Forest Practices Board Releases Canfor Audit Report

Victoria – Poor planning for mountain pine beetle was found in an audit of Canadian Forest Products Ltd.’s operational planning and forest practices near Takla Lake, says a report released today by the Forest Practices Board.

Canfor generally complied with the requirements of the Forest Practices Code, the report said. However, significant non-compliance in the company’s management of mountain pine beetle poses a substantial risk to forest health.

The report concludes the board’s audit of the Fort St. James division of Canfor’s Forest Licence A40873.

Canfor’s licence was selected for audit randomly, not on the basis of location or level of performance. The audit examined the activities of Canfor, carried out between September 1997 and October 1998, in road construction, maintenance and deactivation; timber harvesting; silviculture; fire protection and operational planning.

The licence’s operating area contains large stands of mature lodgepole pine, which are highly susceptible to beetle infestations. “Canfor did not collect or evaluate sufficient information on mountain pine beetle infestations to be able to assess the risk to forest resources adequately,” said board chair Bill Cafferata. “Canfor relied on outdated ground data and aerial photographs that do not detect recently infested trees.”

In the audit report, the board recommends that Canfor collect adequate current information to evaluate pine beetle infestation trends accurately, clearly define the timing and placement of harvesting areas, and develop appropriate management strategies to reduce the risk to forest resources.

The audit also identified a concern about protection of non-timber forest resources in Canfor’s operating area, such as lakes with scenic and recreation values, old growth Douglas fir stands and caribou habitat. Canfor’s forest development plan did not specify ways to protect those resources from the effects of logging. However, this is not considered non-compliance with the code.

There is no higher level plan in the Fort St. James district, and the district manager has not identified any forest resources that must be protected. “The result is that the code does not require Canfor to specify measures to protect non-timber forest resources in its forest development plans,” said Cafferata. “Despite the absence of formally designated higher level plans, the board recommends that Canfor implement measures for protecting non-timber forest resources and that government speed development of higher level plans in a way that helps Canfor protect those resources.”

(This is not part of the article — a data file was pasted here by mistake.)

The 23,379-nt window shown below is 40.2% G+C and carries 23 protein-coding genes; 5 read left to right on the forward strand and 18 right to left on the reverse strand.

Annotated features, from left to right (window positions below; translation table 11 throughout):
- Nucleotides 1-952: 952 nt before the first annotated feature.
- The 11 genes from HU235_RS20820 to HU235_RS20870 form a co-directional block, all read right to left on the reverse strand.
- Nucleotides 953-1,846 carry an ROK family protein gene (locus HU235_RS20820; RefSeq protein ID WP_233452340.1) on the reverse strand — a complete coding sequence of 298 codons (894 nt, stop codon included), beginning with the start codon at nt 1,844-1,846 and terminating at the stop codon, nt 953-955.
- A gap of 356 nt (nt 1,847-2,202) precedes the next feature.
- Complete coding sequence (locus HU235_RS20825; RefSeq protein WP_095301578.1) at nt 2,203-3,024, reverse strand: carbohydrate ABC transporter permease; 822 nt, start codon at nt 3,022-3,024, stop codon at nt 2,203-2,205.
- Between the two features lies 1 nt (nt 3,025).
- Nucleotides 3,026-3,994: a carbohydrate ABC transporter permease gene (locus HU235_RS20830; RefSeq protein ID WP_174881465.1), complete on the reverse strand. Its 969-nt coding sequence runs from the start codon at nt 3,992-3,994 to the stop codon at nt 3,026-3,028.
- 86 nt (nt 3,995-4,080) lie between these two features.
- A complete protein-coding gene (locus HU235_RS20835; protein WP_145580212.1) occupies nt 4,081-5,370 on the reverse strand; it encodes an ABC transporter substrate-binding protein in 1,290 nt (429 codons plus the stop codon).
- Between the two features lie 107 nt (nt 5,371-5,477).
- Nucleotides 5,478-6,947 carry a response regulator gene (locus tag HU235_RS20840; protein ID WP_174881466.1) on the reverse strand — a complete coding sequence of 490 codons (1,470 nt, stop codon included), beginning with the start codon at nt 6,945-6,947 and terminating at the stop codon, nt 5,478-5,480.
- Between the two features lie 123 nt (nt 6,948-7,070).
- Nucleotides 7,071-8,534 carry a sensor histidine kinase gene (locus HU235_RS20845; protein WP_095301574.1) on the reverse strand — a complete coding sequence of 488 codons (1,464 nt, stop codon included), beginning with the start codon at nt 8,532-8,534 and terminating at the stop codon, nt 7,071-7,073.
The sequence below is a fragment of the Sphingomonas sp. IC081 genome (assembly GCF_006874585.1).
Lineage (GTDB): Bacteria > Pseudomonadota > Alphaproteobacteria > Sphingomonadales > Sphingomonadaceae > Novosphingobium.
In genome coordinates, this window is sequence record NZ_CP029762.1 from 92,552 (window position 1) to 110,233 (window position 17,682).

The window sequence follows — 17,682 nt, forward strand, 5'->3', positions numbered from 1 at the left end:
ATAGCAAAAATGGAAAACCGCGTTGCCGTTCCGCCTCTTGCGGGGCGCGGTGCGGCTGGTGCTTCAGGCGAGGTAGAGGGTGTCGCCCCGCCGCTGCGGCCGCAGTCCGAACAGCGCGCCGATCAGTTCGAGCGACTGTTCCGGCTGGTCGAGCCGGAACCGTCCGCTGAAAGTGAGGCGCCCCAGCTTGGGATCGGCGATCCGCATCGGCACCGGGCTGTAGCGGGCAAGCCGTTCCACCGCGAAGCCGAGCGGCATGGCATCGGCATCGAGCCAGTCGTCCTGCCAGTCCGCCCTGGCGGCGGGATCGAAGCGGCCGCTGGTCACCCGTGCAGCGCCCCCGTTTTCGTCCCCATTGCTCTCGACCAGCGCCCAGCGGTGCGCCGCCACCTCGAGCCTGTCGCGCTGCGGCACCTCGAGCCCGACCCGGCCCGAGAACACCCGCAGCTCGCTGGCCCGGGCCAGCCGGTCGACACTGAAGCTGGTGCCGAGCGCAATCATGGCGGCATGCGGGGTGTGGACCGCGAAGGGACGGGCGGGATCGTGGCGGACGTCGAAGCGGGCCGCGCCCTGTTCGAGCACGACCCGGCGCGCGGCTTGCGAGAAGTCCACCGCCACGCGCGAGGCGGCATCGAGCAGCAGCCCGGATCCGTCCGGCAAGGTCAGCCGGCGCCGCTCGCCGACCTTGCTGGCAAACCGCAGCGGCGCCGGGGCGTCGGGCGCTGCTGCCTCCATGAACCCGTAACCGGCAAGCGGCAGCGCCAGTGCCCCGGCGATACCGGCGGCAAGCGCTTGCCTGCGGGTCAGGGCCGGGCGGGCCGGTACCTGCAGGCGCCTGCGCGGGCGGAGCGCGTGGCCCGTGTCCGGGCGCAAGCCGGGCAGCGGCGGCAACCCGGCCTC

The Canfor audit is the 26th compliance audit completed by the board. Ten were clean audits, meaning the forest planning and practices met code requirements in all significant respects. Sixteen were qualified audits, meaning that there was some significant non-compliance with the code. Most non-compliance was related to logging practices near streams and the construction, maintenance and deactivation of logging roads.

The Forest Practices Board is B.C.’s independent watchdog for sound forest practices. The board reports to the public and to government about compliance with the Forest Practices Code and the achievement of its intent.


The Forest Practices Board is an independent public watchdog, established in 1995, that publishes reports about compliance with the Forest Practices Code and the achievement of its intent.The board’s main roles under the Forest Practices Code are:

  • Investigating public complaints.
  • Auditing government enforcement of the code.
  • Auditing forest practices of government and licence holders on public lands.
  • Undertaking special investigations of code-related forestry issues.
  • Participating in administrative reviews and appeals.
  • Providing reports on board activities, findings and recommendations.

Bill Cafferata,

Forest Practices Board
Phone: (250) 387-7964

Nicky Cain,

Forest Practices Board
Phone: (250) 387-7964